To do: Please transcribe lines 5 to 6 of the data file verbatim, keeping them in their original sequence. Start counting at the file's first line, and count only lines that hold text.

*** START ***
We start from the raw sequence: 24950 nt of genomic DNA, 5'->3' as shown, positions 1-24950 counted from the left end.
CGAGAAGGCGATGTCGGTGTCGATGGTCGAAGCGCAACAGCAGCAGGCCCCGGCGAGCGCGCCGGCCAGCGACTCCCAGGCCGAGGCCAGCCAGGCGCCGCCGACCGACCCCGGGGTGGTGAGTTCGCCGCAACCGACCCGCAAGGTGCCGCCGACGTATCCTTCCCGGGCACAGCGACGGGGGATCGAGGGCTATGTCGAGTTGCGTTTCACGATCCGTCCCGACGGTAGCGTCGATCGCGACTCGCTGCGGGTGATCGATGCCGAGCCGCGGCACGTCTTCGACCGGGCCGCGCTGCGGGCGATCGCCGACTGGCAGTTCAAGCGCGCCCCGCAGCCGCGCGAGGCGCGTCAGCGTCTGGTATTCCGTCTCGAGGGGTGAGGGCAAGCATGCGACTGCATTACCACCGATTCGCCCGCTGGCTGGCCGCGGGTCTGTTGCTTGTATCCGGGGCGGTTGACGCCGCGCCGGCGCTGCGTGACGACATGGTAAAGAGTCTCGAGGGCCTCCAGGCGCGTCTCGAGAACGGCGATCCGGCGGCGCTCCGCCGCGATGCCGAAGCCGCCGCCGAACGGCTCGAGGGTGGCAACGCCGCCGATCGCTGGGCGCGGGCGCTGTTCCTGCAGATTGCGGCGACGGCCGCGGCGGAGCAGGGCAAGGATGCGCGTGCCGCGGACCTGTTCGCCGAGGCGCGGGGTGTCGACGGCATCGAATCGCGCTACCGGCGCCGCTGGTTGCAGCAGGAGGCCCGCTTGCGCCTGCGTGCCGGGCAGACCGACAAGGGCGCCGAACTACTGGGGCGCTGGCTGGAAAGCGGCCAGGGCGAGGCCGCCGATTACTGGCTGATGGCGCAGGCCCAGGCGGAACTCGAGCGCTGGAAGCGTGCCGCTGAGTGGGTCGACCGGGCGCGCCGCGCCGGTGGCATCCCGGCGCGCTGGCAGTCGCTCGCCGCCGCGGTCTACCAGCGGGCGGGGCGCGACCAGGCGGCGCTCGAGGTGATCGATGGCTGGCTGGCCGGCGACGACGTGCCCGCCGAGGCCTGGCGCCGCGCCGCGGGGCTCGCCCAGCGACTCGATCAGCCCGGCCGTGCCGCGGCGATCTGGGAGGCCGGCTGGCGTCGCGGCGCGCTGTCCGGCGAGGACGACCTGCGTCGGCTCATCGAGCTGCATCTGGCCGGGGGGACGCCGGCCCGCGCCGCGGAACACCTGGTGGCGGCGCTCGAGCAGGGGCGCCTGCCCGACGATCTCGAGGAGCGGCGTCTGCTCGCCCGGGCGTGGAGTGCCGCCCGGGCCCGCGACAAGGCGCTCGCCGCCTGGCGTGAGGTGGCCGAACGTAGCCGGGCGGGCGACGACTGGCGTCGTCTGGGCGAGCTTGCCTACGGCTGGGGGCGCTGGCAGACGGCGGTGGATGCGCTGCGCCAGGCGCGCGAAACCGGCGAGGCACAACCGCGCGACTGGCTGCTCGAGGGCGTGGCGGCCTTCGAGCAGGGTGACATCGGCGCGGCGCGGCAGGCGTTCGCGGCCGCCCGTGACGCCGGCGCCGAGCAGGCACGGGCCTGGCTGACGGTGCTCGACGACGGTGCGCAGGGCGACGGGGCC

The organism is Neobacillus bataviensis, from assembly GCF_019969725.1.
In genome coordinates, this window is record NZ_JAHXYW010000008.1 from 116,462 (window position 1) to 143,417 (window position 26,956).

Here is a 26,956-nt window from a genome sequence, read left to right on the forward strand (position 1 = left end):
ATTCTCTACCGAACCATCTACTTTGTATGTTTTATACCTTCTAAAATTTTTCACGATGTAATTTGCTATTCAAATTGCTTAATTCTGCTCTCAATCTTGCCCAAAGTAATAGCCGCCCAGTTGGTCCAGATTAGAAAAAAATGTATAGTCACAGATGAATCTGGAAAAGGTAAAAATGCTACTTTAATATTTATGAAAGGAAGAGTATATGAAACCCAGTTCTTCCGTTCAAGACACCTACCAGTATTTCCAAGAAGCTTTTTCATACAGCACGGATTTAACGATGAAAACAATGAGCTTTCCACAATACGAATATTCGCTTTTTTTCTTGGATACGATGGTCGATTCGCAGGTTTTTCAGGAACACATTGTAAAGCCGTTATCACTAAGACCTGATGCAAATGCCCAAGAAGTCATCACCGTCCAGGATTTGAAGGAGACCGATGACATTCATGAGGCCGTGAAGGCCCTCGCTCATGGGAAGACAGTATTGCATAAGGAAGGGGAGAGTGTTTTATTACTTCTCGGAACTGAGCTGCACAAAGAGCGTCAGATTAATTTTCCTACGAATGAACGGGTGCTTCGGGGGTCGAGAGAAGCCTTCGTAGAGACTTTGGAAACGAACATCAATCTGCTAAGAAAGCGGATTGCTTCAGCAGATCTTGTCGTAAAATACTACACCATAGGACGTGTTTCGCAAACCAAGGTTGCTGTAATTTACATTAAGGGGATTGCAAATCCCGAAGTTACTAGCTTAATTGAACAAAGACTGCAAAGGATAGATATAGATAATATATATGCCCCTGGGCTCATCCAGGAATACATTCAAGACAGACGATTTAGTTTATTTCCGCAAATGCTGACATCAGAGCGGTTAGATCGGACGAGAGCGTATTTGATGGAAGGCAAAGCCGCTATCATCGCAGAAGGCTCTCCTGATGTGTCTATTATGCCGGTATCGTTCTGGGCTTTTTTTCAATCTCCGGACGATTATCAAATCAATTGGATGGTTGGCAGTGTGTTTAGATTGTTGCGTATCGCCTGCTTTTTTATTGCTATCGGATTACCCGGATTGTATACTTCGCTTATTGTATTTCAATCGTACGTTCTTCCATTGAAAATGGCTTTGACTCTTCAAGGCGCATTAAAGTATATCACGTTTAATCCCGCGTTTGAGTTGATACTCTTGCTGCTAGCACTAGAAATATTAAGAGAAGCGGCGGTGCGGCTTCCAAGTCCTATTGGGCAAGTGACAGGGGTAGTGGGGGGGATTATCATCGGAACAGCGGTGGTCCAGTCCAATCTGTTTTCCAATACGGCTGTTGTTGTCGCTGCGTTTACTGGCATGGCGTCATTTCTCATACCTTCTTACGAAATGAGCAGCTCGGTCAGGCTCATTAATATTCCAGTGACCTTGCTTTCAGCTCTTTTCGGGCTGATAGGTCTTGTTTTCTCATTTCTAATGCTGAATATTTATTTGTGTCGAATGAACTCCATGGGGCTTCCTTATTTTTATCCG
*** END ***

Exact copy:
Here is a 26,956-nt window from a genome sequence, read left to right on the forward strand (position 1 = left end):
ATTCTCTACCGAACCATCTACTTTGTATGTTTTATACCTTCTAAAATTTTTCACGATGTAATTTGCTATTCAAATTGCTTAATTCTGCTCTCAATCTTGCCCAAAGTAATAGCCGCCCAGTTGGTCCAGATTAGAAAAAAATGTATAGTCACAGATGAATCTGGAAAAGGTAAAAATGCTACTTTAATATTTATGAAAGGAAGAGTATATGAAACCCAGTTCTTCCGTTCAAGACACCTACCAGTATTTCCAAGAAGCTTTTTCATACAGCACGGATTTAACGATGAAAACAATGAGCTTTCCACAATACGAATATTCGCTTTTTTTCTTGGATACGATGGTCGATTCGCAGGTTTTTCAGGAACACATTGTAAAGCCGTTATCACTAAGACCTGATGCAAATGCCCAAGAAGTCATCACCGTCCAGGATTTGAAGGAGACCGATGACATTCATGAGGCCGTGAAGGCCCTCGCTCATGGGAAGACAGTATTGCATAAGGAAGGGGAGAGTGTTTTATTACTTCTCGGAACTGAGCTGCACAAAGAGCGTCAGATTAATTTTCCTACGAATGAACGGGTGCTTCGGGGGTCGAGAGAAGCCTTCGTAGAGACTTTGGAAACGAACATCAATCTGCTAAGAAAGCGGATTGCTTCAGCAGATCTTGTCGTAAAATACTACACCATAGGACGTGTTTCGCAAACCAAGGTTGCTGTAATTTACATTAAGGGGATTGCAAATCCCGAAGTTACTAGCTTAATTGAACAAAGACTGCAAAGGATAGATATAGATAATATATATGCCCCTGGGCTCATCCAGGAATACATTCAAGACAGACGATTTAGTTTATTTCCGCAAATGCTGACATCAGAGCGGTTAGATCGGACGAGAGCGTATTTGATGGAAGGCAAAGCCGCTATCATCGCAGAAGGCTCTCCTGATGTGTCTATTATGCCGGTATCGTTCTGGGCTTTTTTTCAATCTCCGGACGATTATCAAATCAATTGGATGGTTGGCAGTGTGTTTAGATTGTTGCGTATCGCCTGCTTTTTTATTGCTATCGGATTACCCGGATTGTATACTTCGCTTATTGTATTTCAATCGTACGTTCTTCCATTGAAAATGGCTTTGACTCTTCAAGGCGCATTAAAGTATATCACGTTTAATCCCGCGTTTGAGTTGATACTCTTGCTGCTAGCACTAGAAATATTAAGAGAAGCGGCGGTGCGGCTTCCAAGTCCTATTGGGCAAGTGACAGGGGTAGTGGGGGGGATTATCATCGGAACAGCGGTGGTCCAGTCCAATCTGTTTTCCAATACGGCTGTTGTTGTCGCTGCGTTTACTGGCATGGCGTCATTTCTCATACCTTCTTACGAAATGAGCAGCTCGGTCAGGCTCATTAATATTCCAGTGACCTTGCTTTCAGCTCTTTTCGGGCTGATAGGTCTTGTTTTCTCATTTCTAATGCTGAATATTTATTTGTGTCGAATGAACTCCATGGGGCTTCCTTATTTTTATCCG